> PA does it's very well too. I really don't see how you got to that
> statement from what I said. PA doesn't try and reimplement ALSA, it just
> implements the higher level audio stack.
>> alsa-lib to freebsd or somewhere with oss most likely could be done
>> really quickly since we already have a oss output option.
>> Its also like saying the Linux Standard Base is only used by Linux.
>> Its not its also used by a few non Linux's.   Driver section of ALSA
>> most likely will always be Linux only.   But the wrapper layer that
>> hides the hardware from the software really does not have to stay
>> Linux only.  Alsa is going up to be part of the Linux Standard Base
>> its about time we all start looking at how it can be made most useful.
>>  Provide all the features it should and work for stability.
> I've not programmed much with alsa lib but I do know it's not all that
> simple. That's there are several other layers on top that exist. There
> API is complex and powerful but it also open to a lot of abuse. There
> are many ALSA client apps out there that are poorly written. That's
> simply because the API is complex and it is easy to make mistakes that
> do not surface with one setup but do on another. Making apps work nicely
> with DMIX was a pain and as soon as you remove the hardware aspect of
> the underlying system (e.g. to replace it with a plugin like bluez or
> PA) lots of interesting issues come to the fore.
So it is like xlib.  A wrapper lib that has got too complex for its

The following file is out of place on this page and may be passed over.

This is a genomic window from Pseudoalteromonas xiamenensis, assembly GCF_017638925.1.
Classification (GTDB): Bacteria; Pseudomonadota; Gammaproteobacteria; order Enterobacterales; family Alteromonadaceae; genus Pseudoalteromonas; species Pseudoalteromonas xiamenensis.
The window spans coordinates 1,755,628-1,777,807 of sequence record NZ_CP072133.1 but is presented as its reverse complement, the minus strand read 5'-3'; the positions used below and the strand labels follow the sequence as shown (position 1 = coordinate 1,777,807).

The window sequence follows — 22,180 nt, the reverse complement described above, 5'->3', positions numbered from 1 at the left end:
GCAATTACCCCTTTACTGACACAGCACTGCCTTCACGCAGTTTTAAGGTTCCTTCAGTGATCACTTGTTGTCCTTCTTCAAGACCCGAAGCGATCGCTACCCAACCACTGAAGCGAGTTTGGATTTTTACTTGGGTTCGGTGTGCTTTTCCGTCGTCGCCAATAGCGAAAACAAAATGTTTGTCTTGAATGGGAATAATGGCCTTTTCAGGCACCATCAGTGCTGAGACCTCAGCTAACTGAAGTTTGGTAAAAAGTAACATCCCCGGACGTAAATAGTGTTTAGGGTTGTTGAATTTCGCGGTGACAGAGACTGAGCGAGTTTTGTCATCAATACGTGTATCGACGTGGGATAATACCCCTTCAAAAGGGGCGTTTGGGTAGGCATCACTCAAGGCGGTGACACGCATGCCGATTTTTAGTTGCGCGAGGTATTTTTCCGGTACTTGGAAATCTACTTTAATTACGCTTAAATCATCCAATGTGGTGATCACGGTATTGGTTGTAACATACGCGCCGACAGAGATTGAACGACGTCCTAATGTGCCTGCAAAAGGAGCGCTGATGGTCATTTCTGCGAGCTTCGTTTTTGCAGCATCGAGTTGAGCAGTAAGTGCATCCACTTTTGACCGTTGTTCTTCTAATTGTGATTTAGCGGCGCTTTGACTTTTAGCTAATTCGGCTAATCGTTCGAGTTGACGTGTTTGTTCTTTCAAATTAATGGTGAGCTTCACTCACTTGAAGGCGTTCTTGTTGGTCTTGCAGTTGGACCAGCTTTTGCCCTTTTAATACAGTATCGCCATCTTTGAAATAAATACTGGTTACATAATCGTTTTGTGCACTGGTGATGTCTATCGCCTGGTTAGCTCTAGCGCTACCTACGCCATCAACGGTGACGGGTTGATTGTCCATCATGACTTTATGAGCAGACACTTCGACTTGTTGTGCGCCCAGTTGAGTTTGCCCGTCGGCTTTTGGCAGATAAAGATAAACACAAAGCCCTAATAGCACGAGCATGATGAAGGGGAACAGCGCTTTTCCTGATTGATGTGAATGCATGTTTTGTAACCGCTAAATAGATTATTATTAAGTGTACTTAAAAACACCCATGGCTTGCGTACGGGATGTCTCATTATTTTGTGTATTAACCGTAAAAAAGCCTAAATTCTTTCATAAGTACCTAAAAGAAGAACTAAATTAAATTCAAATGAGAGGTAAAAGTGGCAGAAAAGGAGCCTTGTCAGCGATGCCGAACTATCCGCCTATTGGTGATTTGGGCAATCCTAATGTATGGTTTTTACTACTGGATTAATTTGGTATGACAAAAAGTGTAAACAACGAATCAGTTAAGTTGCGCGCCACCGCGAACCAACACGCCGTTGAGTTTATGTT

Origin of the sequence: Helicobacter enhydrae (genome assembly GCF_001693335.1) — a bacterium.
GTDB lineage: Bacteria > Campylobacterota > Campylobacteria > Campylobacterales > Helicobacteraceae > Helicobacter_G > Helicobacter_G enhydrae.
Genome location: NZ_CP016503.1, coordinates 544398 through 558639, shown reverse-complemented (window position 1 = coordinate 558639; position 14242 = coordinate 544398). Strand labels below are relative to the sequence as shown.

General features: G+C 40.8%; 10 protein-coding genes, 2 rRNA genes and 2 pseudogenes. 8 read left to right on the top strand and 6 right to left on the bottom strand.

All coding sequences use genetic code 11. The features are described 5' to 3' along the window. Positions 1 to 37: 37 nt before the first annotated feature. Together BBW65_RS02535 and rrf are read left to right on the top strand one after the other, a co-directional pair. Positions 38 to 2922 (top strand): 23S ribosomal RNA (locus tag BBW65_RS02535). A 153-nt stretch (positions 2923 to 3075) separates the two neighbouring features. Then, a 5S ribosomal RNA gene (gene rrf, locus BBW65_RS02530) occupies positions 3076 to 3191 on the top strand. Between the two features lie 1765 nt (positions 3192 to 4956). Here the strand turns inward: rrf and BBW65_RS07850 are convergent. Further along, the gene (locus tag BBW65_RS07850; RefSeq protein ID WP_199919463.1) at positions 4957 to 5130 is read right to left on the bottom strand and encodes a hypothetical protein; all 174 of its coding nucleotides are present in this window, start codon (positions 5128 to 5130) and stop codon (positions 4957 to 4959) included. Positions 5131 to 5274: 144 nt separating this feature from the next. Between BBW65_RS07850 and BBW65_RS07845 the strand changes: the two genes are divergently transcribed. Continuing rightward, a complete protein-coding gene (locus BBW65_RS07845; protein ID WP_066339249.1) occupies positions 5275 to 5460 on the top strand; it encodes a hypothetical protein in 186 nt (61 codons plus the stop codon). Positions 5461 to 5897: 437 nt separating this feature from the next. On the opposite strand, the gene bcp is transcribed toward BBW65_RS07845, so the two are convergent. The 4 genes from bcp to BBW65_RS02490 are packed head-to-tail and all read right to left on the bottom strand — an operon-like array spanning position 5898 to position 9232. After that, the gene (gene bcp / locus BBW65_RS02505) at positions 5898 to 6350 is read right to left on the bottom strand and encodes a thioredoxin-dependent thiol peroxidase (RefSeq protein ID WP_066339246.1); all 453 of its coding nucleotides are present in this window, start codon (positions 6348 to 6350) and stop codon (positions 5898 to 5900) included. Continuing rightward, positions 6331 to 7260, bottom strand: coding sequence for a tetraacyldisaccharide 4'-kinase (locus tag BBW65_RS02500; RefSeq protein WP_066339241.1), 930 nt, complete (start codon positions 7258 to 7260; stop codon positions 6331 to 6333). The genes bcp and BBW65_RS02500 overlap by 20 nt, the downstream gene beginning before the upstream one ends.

own good. xlib also caused strange failures when connected to
different brand X11 servers.  xcb was all about simplifying a very
complex process.

Sound servers are also a way of avoiding have to fix these issues.
Just like toolkits on X11 have been.

If PA or ESD or any of the other sound servers can provide a simple
usable API so should ALSA.  Difference in operational complexity is
100 percent a error in ALSA.

Of course more complex options can remain.  Existence of sound servers
is pointing to failures.

I have not got onto the nasty bit of 3d sound not being simple inside
alsa.   Creative wanted to go straight past ALSA with openal.
Somehow I think they should have been let destroy alsa completely if
people here are not prepared to pull head out sand.

Tidy direct hardware interface api is needed.   ALSA-LIB need to be
feature rich.  It need to go cross platform so developers of PA, liboa
and others get pulled in here.  Or this will just rot and rot until
the day comes that ALSA-LIB will have to be dumped because its no
longer anything more than a processing black hole.

One option if PA is so many time better.   Is to complete save a lot
of time and completely do way with ALSA-LIB and say to the PA guys
here write a new direct interface to the drivers.   Because that is
what will happen in time if this project does not step up.  The
question is how many years.

It is really a simple selection kill/let ALSA-LIB slowly die off or
step up be a architecture and take PA and other sound servers on head
on.  If alsa-lib is not going to step up we might as well save the
resources and focus them better.

Really we do want all the sound server/driver/basic wrapper developers
here.   So there are more developer to deal with ALSA glitches.

I think some people here have got way way too friendly with the
completion.  PA is not a save ALSA camp it is a long term kill bits of
ALSA camp.

Question is how far do they go before alsa starts protecting itself.

Going cross platform is part of the protection.   No reason to keep
the sound system of linux segmented any more.   ALSA was always ment
to kill of the segmentation.  Its currently failing nicely at that

Peter Dolding